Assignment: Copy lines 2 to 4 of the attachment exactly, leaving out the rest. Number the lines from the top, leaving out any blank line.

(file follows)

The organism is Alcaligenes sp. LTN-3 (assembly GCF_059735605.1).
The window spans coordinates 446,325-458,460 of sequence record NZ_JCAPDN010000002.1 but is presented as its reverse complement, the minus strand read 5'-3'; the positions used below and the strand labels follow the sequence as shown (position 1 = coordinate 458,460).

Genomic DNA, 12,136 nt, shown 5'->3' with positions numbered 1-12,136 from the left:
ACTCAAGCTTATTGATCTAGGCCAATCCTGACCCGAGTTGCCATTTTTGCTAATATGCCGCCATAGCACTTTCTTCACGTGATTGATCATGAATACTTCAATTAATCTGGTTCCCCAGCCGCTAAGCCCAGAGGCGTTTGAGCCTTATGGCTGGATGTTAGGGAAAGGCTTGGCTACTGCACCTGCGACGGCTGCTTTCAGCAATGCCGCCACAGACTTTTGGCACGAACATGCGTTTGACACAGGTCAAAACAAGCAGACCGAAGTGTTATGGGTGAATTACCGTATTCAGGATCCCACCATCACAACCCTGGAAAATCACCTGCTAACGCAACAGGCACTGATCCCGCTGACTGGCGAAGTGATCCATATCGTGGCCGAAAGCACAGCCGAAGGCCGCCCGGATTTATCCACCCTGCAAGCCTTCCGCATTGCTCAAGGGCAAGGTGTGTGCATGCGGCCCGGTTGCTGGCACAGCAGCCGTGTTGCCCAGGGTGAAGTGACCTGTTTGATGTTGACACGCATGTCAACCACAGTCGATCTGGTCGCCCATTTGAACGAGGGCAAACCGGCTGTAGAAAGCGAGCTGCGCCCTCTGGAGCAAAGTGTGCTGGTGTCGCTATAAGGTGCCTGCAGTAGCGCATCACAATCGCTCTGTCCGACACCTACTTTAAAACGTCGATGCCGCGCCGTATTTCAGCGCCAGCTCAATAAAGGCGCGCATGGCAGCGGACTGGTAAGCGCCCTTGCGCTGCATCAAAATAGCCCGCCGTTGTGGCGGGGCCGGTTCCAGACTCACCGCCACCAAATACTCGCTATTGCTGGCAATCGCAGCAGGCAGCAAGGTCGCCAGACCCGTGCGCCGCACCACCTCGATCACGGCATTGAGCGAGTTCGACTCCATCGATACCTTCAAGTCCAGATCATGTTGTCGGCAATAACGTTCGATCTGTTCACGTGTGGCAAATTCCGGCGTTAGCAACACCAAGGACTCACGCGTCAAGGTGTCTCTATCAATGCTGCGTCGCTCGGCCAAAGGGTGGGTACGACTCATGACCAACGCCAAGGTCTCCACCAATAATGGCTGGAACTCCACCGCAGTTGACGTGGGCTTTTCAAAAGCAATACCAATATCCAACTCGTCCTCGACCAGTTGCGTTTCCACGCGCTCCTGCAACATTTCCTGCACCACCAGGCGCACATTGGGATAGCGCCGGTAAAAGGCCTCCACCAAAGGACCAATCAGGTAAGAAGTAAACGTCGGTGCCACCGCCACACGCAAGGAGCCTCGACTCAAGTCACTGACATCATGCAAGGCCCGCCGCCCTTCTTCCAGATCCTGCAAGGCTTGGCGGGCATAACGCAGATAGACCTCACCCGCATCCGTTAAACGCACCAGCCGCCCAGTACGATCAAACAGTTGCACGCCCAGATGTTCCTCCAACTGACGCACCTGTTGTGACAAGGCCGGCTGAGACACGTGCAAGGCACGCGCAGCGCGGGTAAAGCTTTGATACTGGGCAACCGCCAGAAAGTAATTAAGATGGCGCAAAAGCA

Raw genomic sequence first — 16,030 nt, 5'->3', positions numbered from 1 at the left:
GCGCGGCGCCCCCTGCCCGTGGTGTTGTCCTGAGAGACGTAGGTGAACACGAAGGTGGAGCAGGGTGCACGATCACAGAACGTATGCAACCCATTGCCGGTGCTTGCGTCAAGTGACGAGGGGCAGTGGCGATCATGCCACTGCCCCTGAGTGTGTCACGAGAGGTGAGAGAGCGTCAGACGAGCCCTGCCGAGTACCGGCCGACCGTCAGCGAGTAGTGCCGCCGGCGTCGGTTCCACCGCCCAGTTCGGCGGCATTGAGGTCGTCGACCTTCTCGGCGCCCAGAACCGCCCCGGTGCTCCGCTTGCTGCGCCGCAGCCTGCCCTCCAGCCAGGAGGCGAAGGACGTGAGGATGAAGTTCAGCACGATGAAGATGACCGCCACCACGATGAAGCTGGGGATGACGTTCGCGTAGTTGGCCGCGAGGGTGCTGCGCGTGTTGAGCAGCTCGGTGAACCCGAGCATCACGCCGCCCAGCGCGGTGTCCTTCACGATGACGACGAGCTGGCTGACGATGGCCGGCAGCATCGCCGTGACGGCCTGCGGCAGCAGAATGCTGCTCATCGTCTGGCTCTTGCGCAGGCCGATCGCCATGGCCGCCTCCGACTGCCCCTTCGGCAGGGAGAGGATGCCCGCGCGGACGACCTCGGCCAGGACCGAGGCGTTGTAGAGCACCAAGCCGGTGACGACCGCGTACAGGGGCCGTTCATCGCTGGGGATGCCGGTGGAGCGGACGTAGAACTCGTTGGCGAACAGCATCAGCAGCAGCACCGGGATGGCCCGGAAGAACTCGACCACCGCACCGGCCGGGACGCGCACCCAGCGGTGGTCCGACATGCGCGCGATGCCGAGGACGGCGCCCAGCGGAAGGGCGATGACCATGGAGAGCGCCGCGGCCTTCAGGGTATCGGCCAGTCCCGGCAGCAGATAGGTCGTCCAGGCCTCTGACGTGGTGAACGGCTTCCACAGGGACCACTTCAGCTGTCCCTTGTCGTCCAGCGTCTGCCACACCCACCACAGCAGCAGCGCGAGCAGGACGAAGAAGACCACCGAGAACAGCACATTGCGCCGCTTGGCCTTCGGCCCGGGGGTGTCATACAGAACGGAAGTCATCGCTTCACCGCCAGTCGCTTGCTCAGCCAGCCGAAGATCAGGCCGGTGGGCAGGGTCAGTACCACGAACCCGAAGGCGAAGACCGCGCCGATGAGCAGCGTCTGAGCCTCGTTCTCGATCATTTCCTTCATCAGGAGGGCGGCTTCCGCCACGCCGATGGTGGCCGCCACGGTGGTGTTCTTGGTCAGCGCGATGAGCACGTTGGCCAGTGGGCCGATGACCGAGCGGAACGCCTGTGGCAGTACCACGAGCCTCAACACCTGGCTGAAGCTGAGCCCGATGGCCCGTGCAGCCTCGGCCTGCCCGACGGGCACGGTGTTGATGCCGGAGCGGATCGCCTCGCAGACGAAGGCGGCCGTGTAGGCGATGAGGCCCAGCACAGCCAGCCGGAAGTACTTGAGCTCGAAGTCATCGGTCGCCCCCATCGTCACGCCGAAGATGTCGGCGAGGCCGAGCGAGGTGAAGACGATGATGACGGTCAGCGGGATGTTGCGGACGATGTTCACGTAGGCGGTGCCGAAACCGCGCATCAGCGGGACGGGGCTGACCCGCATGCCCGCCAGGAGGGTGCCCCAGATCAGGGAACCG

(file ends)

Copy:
The window spans coordinates 446,325-458,460 of sequence record NZ_JCAPDN010000002.1 but is presented as its reverse complement, the minus strand read 5'-3'; the positions used below and the strand labels follow the sequence as shown (position 1 = coordinate 458,460).

Genomic DNA, 12,136 nt, shown 5'->3' with positions numbered 1-12,136 from the left:
ACTCAAGCTTATTGATCTAGGCCAATCCTGACCCGAGTTGCCATTTTTGCTAATATGCCGCCATAGCACTTTCTTCACGTGATTGATCATGAATACTTCAATTAATCTGGTTCCCCAGCCGCTAAGCCCAGAGGCGTTTGAGCCTTATGGCTGGATGTTAGGGAAAGGCTTGGCTACTGCACCTGCGACGGCTGCTTTCAGCAATGCCGCCACAGACTTTTGGCACGAACATGCGTTTGACACAGGTCAAAACAAGCAGACCGAAGTGTTATGGGTGAATTACCGTATTCAGGATCCCACCATCACAACCCTGGAAAATCACCTGCTAACGCAACAGGCACTGATCCCGCTGACTGGCGAAGTGATCCATATCGTGGCCGAAAGCACAGCCGAAGGCCGCCCGGATTTATCCACCCTGCAAGCCTTCCGCATTGCTCAAGGGCAAGGTGTGTGCATGCGGCCCGGTTGCTGGCACAGCAGCCGTGTTGCCCAGGGTGAAGTGACCTGTTTGATGTTGACACGCATGTCAACCACAGTCGATCTGGTCGCCCATTTGAACGAGGGCAAACCGGCTGTAGAAAGCGAGCTGCGCCCTCTGGAGCAAAGTGTGCTGGTGTCGCTATAAGGTGCCTGCAGTAGCGCATCACAATCGCTCTGTCCGACACCTACTTTAAAACGTCGATGCCGCGCCGTATTTCAGCGCCAGCTCAATAAAGGCGCGCATGGCAGCGGACTGGTAAGCGCCCTTGCGCTGCATCAAAATAGCCCGCCGTTGTGGCGGGGCCGGTTCCAGACTCACCGCCACCAAATACTCGCTATTGCTGGCAATCGCAGCAGGCAGCAAGGTCGCCAGACCCGTGCGCCGCACCACCTCGATCACGGCATTGAGCGAGTTCGACTCCATCGATACCTTCAAGTCCAGATCATGTTGTCGGCAATAACGTTCGATCTGTTCACGTGTGGCAAATTCCGGCGTTAGCAACACCAAGGACTCACGCGTCAAGGTGTCTCTATCAATGCTGCGTCGCTCGGCCAAAGGGTGGGTACGACTCATGACCAACGCCAAGGTCTCCACCAATAATGGCTGGAACTCCACCGCAGTTGACGTGGGCTTTTCAAAAGCAATACCAATATCCAACTCGTCCTCGACCAGTTGCGTTTCCACGCGCTCCTGCAACATTTCCTGCACCACCAGGCGCACATTGGGATAGCGCCGGTAAAAGGCCTCCACCAAAGGACCAATCAGGTAAGAAGTAAACGTCGGTGCCACCGCCACACGCAAGGAGCCTCGACTCAAGTCACTGACATCATGCAAGGCCCGCCGCCCTTCTTCCAGATCCTGCAAGGCTTGGCGGGCATAACGCAGATAGACCTCACCCGCATCCGTTAAACGCACCAGCCGCCCAGTACGATCAAACAGTTGCACGCCCAGATGTTCCTCCAACTGACGCACCTGTTGTGACAAGGCCGGCTGAGACACGTGCAAGGCACGCGCAGCGCGGGTAAAGCTTTGATACTGGGCAACCGCCAGAAAGTAATTAAGATGGCGCAAAAGCA